Patricia Gober

University of Saskatchewan, Saskatoon, Saskatchewan, Canada

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Publications (71)144.72 Total impact

  • Patricia Gober · Howard S. Wheater
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    ABSTRACT: Socio-hydrology views human activities as endogenous to water system dynamics; it is the interaction between human and biophysical processes that threatens the viability of current water systems through positive feedbacks and unintended consequences. Di Baldassarre et al. implement socio-hydrology as a flood risk problem using the concept of social memory as a vehicle to link human perceptions to flood damage. Their mathematical model has heuristic value in comparing potential flood damages in green versus technological societies. It can also support communities in exploring the potential consequences of policy decisions and evaluating critical policy tradeoffs, for example, between flood protection and economic development. The concept of social memory does not, however, adequately capture the social processes whereby public perceptions are translated into policy action, including the pivotal role played by the media in intensifying or attenuating perceived flood risk, the success of policy entrepreneurs in keeping flood hazard on the public agenda during short windows of opportunity for policy action, and different societal approaches to managing flood risk that derive from cultural values and economic interests. We endorse the value of seeking to capture these dynamics in a simplified conceptual framework, but favor a broader conceptualization of socio-hydrology that includes a knowledge exchange component, including the way modeling insights and scientific results are communicated to floodplain managers. The social processes used to disseminate the products of socio-hydrological research are as important as the research results themselves in determining whether modeling is used for real-world decision making.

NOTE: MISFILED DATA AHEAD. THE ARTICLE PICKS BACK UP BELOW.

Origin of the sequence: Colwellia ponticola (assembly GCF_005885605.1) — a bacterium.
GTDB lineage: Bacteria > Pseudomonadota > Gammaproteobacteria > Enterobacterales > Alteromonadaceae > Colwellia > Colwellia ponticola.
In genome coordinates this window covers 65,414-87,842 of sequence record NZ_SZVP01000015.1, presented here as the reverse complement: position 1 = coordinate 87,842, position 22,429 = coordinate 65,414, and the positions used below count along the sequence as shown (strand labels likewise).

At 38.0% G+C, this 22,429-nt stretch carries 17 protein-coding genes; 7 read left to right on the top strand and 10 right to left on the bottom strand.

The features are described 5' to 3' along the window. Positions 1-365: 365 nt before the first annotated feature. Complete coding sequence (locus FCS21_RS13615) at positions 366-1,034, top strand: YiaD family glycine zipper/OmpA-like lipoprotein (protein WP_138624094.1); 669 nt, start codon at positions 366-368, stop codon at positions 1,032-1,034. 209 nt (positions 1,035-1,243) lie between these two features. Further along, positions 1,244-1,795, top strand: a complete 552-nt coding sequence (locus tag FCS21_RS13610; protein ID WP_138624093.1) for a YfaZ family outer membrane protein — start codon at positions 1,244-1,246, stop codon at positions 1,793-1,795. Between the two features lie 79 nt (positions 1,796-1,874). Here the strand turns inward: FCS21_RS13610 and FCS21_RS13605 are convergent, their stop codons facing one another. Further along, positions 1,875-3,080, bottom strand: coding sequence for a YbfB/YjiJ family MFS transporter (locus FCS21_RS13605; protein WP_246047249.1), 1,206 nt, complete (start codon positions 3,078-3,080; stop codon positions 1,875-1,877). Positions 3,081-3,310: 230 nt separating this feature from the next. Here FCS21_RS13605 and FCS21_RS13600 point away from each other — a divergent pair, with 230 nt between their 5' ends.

Water Resources Research 04/2015; 51:n/a-n/a. DOI:10.1002/2015WR016945 · 3.71 Impact Factor
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    Wen-Ching Chuang · Patricia Gober
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    ABSTRACT: Vulnerability mapping based on vulnerability indices is a pragmatic approach for highlighting the areas in a city where people are at the greatest risk of harm from heat, but the manner in which vulnerability is conceptualized influences the results. We tested a generic national heat-vulnerability index, based on a 10-variable indicator framework, using data on heat-related hospitalizations in Phoenix. We also identified potential local risk factors not included in the generic indicators. To evaluate the accuracy of the generic index in a city-specific context, we used factor scores, derived from a factor analysis using census tract-level characteristics, as independent variables and heat hospitalizations (with census tracts categorized as zero-, moderate-, or high-incidence) as dependent variables in a multinomial logistic regression model. We also compared the geographical differences between a vulnerability map derived from the generic index and one derived from actual heat-related hospitalizations at the census-tract scale. We found that the national-indicator framework correctly classified just over half (54%) of census tracts in Phoenix. Compared with all census tracts, high-vulnerability tracts that were misclassified by the index as zero-vulnerability tracts had higher average income and higher proportions of residents with a duration of residency < 5 years. The generic indicators of vulnerability are useful, but they are sensitive to scale, measurement, and context. Decision makers need to consider the characteristics of their cities to determine how closely vulnerability maps based on generic indicators reflect actual risk of harm.